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I want to perform JUnit test for application using Spring-Integration framework. What I want to test is:

  • If the message was properly processed by service activator connected to the channel I am sending
  • If there was a proper message error handling procedure invoked in case of any errors

I am using JMocikt to verify if expected methods are called. I start the test by calling send on a message channel.

The problem is: How do I wait for message processing to end? Spring integration spawns several threads and sending on message channel returns immediately. What I have already tried is:

  • Using IntegrationMBeanExporter.stopActiveComponents(false, 0) - it fails because of thread interruption
  • Trying to chain service activators (first: the actual call, second: notification of completion) - it fails because the service activator under test returns null in which case, it cannot be chained. Also, I do not like it, because I have to alter SI configuration under test.

Any clues?

Please do not comment on not performing real unit, but integration testing etc. I know what I am doing.

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1 Answer

The most common technique used in test cases is to replace the final channel with a QueueChannel, inject it into the test case and perform assertNotNull(finalChannel.receive(5000). You can even test the received message to verify it contains the expected data.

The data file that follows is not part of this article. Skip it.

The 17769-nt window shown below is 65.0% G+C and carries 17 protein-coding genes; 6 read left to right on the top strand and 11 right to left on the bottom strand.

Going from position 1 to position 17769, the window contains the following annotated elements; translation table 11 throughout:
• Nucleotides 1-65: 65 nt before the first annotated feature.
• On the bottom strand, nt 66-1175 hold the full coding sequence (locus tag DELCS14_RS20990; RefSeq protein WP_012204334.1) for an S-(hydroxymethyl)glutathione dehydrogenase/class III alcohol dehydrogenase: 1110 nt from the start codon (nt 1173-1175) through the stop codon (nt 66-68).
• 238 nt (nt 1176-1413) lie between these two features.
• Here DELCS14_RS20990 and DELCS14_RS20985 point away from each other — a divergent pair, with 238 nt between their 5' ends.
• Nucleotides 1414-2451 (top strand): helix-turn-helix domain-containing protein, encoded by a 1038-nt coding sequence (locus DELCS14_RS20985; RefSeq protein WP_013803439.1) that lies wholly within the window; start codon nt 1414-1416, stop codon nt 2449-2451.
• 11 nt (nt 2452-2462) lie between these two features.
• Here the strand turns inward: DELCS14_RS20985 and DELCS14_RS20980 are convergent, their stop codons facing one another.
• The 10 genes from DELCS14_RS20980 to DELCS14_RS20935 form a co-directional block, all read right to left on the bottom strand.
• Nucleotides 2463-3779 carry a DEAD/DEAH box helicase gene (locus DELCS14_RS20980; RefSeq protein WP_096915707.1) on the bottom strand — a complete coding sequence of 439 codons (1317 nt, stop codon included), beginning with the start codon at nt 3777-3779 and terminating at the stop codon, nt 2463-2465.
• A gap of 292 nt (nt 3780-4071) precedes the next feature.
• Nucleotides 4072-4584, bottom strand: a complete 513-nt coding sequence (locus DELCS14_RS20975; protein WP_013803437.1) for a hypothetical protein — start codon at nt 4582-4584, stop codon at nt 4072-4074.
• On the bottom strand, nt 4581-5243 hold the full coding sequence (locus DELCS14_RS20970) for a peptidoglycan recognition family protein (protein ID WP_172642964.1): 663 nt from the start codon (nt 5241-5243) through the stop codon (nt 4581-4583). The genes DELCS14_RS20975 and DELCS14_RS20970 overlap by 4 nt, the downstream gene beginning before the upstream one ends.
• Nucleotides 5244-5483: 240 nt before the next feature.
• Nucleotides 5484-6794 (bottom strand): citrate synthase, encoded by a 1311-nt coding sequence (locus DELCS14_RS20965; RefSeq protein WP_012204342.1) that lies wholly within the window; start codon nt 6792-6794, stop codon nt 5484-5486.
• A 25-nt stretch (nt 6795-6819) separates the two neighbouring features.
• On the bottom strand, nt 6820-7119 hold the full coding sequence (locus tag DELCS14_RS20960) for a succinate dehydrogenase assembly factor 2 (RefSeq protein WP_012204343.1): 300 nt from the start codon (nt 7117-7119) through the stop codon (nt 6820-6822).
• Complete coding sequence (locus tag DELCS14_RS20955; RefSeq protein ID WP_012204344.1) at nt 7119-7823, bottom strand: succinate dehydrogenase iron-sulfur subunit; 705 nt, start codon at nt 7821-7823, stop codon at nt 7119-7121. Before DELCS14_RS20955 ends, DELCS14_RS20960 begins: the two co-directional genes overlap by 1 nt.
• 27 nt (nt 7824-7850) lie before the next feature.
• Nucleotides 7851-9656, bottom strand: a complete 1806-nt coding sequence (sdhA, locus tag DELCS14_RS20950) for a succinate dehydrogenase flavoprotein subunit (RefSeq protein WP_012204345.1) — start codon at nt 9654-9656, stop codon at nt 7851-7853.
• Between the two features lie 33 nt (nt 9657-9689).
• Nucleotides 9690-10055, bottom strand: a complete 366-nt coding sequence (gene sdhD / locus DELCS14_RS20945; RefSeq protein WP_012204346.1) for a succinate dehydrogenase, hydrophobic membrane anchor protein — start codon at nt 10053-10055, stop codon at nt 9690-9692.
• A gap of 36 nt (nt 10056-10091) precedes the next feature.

It's a bit more tricky when you use asynchronous processing and the final service doesn't return a result (or null). In that case, you can make the final channel a <publish-subscribe-channel/> and, in your test case, add a second subscriber (with a higher order attribute), such as a <bridge/> to a QueueChannel, and then receive() the result as above.

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Does order attribute make execution sequential? –  Marcin Apr 23 '13 at 14:59
    
The parse order is used by default; I tend to prefer to add an explicit order attribute to each subscriber 1, 2, 3 etc. It doesn't hurt if there's only one subscriber, and it makes the intent clear. They will be called sequentially as long as the <publish-subscribe-channel/> doesn't have a multi-threaded task executor. By default, each subscriber will be called sequentially on the thread that sends to the channel. –  Gary Russell Apr 23 '13 at 17:35
    
Your answer is very helpful, thanks. One problem I still have is the fact, that error-channel is (as far as I know) used only with asynchronous calls. This introduces big change to testing procedure. –  Marcin Apr 24 '13 at 11:23
    
No; the error-channel is used for synchronous flows too. We should move this to a chat - SO is not intended as a discussion board. –  Gary Russell Apr 24 '13 at 12:33
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